“To be a Hasid, one must push,” my brother Avrumi used to say to me. It was back when I was 13 years old and he was 11, around the same time he’d started running around town on Erev Shabbat, on Friday night, to the tischen of various rebbes in our Hasidic neighborhood of Borough Park, Brooklyn.
The tisch (table) is the place where the rebbe eats his Shabbat meals on Friday night and Saturday evening. For the committed Hasid, it is the highlight of his week, when he gathers with his rebbe and his fellow Hasidim in an amalgamation of food, song, dance, prayer, and occasional words of inspiration. The rebbe sits at the head of a large table with his male family members by his side, with the rest of the community arrayed, sitting or standing, around them.
At the time my brother chided me about pushing, I didn’t enjoy tischen much, seeing them mostly as tedious affairs led by small-time rebbes who spoke in Old-World-accented Yiddish about Torah study, or prayer, or kugel, or good Jews, or bad non-Jews. There were uninspiring songs, tepid melodies sung half-heartedly and off-key by unenthusiastic crowds. I was far more concerned that my black, faux-silk caftan wouldn’t become creased, that my polished black shoes would remain shiny, and that my beaver-fur hat wouldn’t get knocked into a bowl of chicken soup. It was the crowds, most of all, that I disdained — the sense that in order to partake of this ceremony, to play a part in this theater (for the tischen were always overtly theatrical) one had to inhabit a space in which bodies were packed, often for hours on end, more tightly than a crowded subway at rush hour.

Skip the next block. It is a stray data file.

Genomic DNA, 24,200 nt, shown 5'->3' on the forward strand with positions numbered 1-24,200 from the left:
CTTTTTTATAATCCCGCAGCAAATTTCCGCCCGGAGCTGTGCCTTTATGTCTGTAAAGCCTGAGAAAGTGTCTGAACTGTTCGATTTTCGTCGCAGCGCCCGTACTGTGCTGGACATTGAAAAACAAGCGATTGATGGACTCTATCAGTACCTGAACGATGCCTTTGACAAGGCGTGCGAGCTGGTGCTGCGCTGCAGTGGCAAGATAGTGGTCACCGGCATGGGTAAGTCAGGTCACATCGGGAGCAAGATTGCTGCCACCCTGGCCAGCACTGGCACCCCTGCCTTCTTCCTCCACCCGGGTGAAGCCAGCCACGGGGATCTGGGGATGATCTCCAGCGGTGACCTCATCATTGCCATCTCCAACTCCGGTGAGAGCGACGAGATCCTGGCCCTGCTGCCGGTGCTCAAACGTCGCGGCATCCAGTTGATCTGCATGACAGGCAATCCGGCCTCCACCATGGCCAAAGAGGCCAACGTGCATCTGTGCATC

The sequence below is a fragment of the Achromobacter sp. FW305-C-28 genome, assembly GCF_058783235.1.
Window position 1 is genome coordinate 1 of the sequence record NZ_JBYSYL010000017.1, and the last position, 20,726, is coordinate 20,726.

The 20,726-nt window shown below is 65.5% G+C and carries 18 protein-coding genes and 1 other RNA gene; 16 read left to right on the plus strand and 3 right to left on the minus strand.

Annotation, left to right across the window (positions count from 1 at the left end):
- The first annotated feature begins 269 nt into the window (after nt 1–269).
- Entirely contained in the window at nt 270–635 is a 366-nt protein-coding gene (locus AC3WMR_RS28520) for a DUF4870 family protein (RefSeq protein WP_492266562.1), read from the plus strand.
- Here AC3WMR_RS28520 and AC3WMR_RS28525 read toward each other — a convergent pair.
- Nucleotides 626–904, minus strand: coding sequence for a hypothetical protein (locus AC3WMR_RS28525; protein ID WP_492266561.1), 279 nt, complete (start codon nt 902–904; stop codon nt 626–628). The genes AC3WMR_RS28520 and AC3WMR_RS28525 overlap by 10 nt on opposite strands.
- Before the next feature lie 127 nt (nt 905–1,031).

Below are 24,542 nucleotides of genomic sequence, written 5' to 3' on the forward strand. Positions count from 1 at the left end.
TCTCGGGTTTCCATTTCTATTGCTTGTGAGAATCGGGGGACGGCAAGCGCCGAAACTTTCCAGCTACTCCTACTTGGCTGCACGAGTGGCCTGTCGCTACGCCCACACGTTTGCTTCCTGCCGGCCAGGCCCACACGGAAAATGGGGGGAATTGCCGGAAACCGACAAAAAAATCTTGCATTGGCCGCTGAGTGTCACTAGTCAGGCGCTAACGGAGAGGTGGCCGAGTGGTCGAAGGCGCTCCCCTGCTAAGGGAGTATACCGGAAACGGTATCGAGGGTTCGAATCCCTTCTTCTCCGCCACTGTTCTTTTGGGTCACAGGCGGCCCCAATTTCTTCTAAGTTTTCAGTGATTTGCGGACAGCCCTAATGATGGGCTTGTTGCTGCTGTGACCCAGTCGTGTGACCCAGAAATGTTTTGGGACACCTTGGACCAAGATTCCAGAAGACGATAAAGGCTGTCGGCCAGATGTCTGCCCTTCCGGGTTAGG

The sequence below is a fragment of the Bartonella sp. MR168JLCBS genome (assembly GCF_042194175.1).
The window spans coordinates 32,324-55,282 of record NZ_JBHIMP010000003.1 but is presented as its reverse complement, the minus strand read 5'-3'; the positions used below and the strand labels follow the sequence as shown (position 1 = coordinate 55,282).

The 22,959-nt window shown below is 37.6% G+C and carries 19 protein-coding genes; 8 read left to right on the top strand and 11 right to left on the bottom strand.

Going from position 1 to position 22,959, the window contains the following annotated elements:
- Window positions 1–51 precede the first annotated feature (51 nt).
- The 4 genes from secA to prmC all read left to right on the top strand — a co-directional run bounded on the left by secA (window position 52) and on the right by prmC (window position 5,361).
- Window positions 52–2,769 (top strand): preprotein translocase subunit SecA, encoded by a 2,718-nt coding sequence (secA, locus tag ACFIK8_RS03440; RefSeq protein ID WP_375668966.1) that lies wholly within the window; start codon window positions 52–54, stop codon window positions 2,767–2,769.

It was when I expressed this disdain for the crowds at the tisch that my brother rebuked me about the need to push: “Tzi zein a khusid darf men zich shtippen” — to push the crowd and to allow oneself to be pushed with it; to shove and be shoved; to allow the force of bodies pressed closely together to permeate one’s senses — the tactile, the auditory, the olfactory — while crowding around the rebbe, who served as a conduit between his flock and whatever ethereal realm he had special access to.
It was only several months later, when I first visited the village of New Square, N.Y. that I grew enchanted with the tisch. As we gathered around an enormous table in the center of the large synagogue, I watched as hundreds of men and boys stood pressed tightly against one another on six-story bleachers, eyes fixed on the rebbe as he ate tiny forkfuls from oversized portions of boiled chicken and sweet carrots. Strange boys shook my hand and made room for me on the bleachers. Gruff middle-aged men offered me plates of roasted chicken and potato kugel and bowls of apple compote, insisting that I eat, eat, because there was plenty more. And then there were the songs and dancing that carried an energy that I’d never before experienced.